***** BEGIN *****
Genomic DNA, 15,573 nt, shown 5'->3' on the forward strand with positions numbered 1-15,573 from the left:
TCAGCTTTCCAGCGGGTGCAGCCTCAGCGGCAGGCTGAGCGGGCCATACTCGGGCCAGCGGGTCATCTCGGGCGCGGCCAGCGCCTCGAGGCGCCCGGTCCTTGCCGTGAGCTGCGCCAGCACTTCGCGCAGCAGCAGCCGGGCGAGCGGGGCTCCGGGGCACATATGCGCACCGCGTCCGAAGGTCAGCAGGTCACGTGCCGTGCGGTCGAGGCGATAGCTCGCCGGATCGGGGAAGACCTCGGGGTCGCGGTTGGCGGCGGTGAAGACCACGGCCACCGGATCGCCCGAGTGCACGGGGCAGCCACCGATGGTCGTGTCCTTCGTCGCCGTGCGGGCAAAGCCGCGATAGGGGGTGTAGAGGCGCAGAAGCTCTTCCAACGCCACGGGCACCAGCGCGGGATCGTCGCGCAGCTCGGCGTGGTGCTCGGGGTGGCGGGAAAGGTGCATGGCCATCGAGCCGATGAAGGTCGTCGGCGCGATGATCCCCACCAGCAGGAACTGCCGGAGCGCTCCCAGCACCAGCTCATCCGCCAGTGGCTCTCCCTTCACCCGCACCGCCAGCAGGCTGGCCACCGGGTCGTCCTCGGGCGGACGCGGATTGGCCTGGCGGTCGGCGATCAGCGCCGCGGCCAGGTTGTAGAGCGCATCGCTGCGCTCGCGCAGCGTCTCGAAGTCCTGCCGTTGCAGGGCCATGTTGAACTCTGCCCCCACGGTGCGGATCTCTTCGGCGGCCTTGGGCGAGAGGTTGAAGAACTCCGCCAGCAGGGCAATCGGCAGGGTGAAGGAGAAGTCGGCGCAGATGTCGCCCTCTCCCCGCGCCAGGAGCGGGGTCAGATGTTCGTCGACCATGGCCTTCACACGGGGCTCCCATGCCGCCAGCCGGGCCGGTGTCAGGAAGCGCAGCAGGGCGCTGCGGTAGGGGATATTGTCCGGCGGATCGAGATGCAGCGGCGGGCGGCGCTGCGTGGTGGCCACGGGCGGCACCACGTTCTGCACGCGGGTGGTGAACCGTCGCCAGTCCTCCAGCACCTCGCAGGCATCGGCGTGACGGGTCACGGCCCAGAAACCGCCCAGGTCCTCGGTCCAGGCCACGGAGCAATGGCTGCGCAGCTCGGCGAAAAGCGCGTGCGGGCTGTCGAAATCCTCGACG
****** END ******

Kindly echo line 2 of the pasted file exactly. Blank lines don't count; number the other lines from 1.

TCAGCTTTCCAGCGGGTGCAGCCTCAGCGGCAGGCTGAGCGGGCCATACTCGGGCCAGCGGGTCATCTCGGGCGCGGCCAGCGCCTCGAGGCGCCCGGTCCTTGCCGTGAGCTGCGCCAGCACTTCGCGCAGCAGCAGCCGGGCGAGCGGGGCTCCGGGGCACATATGCGCACCGCGTCCGAAGGTCAGCAGGTCACGTGCCGTGCGGTCGAGGCGATAGCTCGCCGGATCGGGGAAGACCTCGGGGTCGCGGTTGGCGGCGGTGAAGACCACGGCCACCGGATCGCCCGAGTGCACGGGGCAGCCACCGATGGTCGTGTCCTTCGTCGCCGTGCGGGCAAAGCCGCGATAGGGGGTGTAGAGGCGCAGAAGCTCTTCCAACGCCACGGGCACCAGCGCGGGATCGTCGCGCAGCTCGGCGTGGTGCTCGGGGTGGCGGGAAAGGTGCATGGCCATCGAGCCGATGAAGGTCGTCGGCGCGATGATCCCCACCAGCAGGAACTGCCGGAGCGCTCCCAGCACCAGCTCATCCGCCAGTGGCTCTCCCTTCACCCGCACCGCCAGCAGGCTGGCCACCGGGTCGTCCTCGGGCGGACGCGGATTGGCCTGGCGGTCGGCGATCAGCGCCGCGGCCAGGTTGTAGAGCGCATCGCTGCGCTCGCGCAGCGTCTCGAAGTCCTGCCGTTGCAGGGCCATGTTGAACTCTGCCCCCACGGTGCGGATCTCTTCGGCGGCCTTGGGCGAGAGGTTGAAGAACTCCGCCAGCAGGGCAATCGGCAGGGTGAAGGAGAAGTCGGCGCAGATGTCGCCCTCTCCCCGCGCCAGGAGCGGGGTCAGATGTTCGTCGACCATGGCCTTCACACGGGGCTCCCATGCCGCCAGCCGGGCCGGTGTCAGGAAGCGCAGCAGGGCGCTGCGGTAGGGGATATTGTCCGGCGGATCGAGATGCAGCGGCGGGCGGCGCTGCGTGGTGGCCACGGGCGGCACCACGTTCTGCACGCGGGTGGTGAACCGTCGCCAGTCCTCCAGCACCTCGCAGGCATCGGCGTGACGGGTCACGGCCCAGAAACCGCCCAGGTCCTCGGTCCAGGCCACGGAGCAATGGCTGCGCAGCTCGGCGAAAAGCGCGTGCGGGCTGTCGAAATCCTCGACG